Tetrahydrozoline is used in eye drops that relieve minor eye irritation.
What are tetrahydrozoline’s uses?
Tetrahydrozoline is a decongestant that helps treat minor eye ailments caused by, for example, a cold, hay fever, or an allergy. It constricts swollen blood vessels in the eye caused by irritants, thus reducing redness.
What dosage should you take?
Adults can generally apply one or two drops in the eyes’ conjunctival sac(s) three or four times a day as needed. However, first check the correct dosage with your Clicks pharmacist.
What special precautions should you take?
- Consult your doctor if you haven’t seen any improvement in symptoms after three days, or if they worsen.
- Always wash your hands before and after using the eye drops.
- Apply by tilting your head back, using your index fingers to pull your lower eyelid out to form a pocket, which you then squeeze the medicine into. Close your eyes and apply light pressure with your finger to the inside corner of your eye for about two minutes.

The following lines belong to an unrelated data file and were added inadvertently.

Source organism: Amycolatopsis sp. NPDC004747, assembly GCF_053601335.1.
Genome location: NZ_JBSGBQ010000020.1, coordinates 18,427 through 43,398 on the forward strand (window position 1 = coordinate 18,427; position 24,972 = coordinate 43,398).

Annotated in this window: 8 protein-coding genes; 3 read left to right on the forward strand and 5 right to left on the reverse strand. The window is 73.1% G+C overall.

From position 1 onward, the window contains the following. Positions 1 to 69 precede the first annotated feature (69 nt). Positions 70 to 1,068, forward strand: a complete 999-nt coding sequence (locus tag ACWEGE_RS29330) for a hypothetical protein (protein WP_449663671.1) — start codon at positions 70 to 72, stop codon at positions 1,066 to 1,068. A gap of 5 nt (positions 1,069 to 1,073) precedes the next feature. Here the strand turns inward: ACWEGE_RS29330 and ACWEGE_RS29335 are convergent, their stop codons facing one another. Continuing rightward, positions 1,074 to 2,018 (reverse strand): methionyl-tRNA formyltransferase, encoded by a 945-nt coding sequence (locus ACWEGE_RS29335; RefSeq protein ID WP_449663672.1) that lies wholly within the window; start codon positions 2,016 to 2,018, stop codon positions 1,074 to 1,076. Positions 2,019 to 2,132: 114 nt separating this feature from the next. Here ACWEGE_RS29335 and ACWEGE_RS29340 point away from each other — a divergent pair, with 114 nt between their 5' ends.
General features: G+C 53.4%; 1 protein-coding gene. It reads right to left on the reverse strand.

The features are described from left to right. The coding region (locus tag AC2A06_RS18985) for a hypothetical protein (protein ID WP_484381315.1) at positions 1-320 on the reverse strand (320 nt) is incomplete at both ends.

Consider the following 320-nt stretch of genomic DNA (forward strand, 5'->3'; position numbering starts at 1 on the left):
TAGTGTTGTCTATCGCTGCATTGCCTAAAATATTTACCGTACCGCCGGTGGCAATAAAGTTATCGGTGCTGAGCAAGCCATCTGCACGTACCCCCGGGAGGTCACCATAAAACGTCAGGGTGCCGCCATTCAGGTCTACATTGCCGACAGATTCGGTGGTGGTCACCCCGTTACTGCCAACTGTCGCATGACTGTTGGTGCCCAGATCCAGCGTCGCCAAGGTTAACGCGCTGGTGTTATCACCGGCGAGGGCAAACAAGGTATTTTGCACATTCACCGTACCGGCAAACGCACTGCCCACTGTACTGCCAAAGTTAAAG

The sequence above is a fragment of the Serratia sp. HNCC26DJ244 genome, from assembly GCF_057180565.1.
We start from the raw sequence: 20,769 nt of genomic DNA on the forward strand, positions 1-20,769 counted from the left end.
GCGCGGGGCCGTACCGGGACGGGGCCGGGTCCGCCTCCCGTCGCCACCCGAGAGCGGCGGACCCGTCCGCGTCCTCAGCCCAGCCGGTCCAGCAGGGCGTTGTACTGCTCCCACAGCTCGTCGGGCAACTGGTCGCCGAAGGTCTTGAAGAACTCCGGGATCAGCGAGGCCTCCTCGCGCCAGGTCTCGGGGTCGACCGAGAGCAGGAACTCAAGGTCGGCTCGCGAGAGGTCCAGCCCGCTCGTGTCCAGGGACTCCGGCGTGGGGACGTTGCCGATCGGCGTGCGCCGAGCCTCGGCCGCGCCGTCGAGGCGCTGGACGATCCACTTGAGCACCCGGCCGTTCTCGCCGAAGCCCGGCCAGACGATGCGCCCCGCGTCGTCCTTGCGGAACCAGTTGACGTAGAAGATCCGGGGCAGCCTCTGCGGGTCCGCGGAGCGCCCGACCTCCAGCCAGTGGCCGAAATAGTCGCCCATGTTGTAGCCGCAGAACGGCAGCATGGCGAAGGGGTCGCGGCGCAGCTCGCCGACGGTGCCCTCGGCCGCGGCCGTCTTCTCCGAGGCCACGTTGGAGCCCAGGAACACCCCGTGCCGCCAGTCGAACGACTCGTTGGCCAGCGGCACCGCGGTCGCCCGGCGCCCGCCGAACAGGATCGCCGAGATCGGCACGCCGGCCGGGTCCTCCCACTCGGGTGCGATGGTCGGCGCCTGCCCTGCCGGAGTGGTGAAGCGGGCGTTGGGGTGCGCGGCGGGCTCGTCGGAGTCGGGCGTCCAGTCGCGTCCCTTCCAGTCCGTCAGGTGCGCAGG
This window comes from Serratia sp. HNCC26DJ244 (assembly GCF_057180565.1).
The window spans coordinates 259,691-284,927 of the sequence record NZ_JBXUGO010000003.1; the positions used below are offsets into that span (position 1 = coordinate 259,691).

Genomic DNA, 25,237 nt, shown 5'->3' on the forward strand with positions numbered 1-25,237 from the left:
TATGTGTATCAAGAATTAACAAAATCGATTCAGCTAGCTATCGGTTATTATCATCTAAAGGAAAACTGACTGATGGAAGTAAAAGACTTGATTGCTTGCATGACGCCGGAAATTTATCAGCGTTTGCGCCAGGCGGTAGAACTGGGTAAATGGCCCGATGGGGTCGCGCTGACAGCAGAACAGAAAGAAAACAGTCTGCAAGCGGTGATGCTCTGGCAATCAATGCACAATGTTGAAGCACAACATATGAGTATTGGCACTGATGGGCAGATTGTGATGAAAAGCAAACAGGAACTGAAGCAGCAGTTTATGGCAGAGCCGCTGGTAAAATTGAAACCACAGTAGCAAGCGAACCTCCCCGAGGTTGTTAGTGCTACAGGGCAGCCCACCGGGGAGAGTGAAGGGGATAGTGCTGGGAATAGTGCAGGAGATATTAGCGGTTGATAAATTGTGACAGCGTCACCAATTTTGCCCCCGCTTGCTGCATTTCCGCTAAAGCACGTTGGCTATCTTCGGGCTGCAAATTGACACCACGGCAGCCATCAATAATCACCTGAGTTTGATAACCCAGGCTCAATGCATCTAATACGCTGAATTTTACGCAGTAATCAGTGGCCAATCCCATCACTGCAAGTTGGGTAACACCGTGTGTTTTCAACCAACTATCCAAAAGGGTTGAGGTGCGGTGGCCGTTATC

- If the medicine looks cloudy and changes colour, do not use them.
- During pregnancy or breastfeeding, ensure you speak to your doctor or Clicks pharmacist about its safety before using it.
- These eye drops may cause blurred vision, so avoid driving or any other potentially dangerous activities such as operating heavy machinery, until you can see clearly again.
- If you wear soft contact lenses, discuss the best way to apply the eye drops with your Clicks pharmacist.
Tetrahydrozoline eye drops should be used with caution if you suffer from the following conditions, so inform your doctor or Clicks pharmacist before using them:
- Any eye diseases or infections
- An overactive thyroid (hyperthyroidism)
- Heart disease
- High blood pressure (hypertension)
Rather avoid usage if you suffer from porphyria (a group of rare genetic disorders that affect mainly the skin or nervous system).
What drug interactions could you experience?
As a rule, always inform your doctor or Clicks pharmacist what prescription and non-prescription medications, vitamins, nutritional supplements and herbal products you are taking or planning to take to ensure you don’t suffer the effects of adverse drug interactions.
What are tetrahydrozoline’s side effects?
Common side effects could include:
- Blurred vision
- Eye pain
- Persistent eye irritation
- Dilated pupils
This is not a complete list of side effects. It’s essential that you call your doctor should you notice any severe or odd side effects.
What are the overdose symptoms?
Call a doctor or the ambulance immediately if you suspect an overdose and notice adverse symptoms which could include: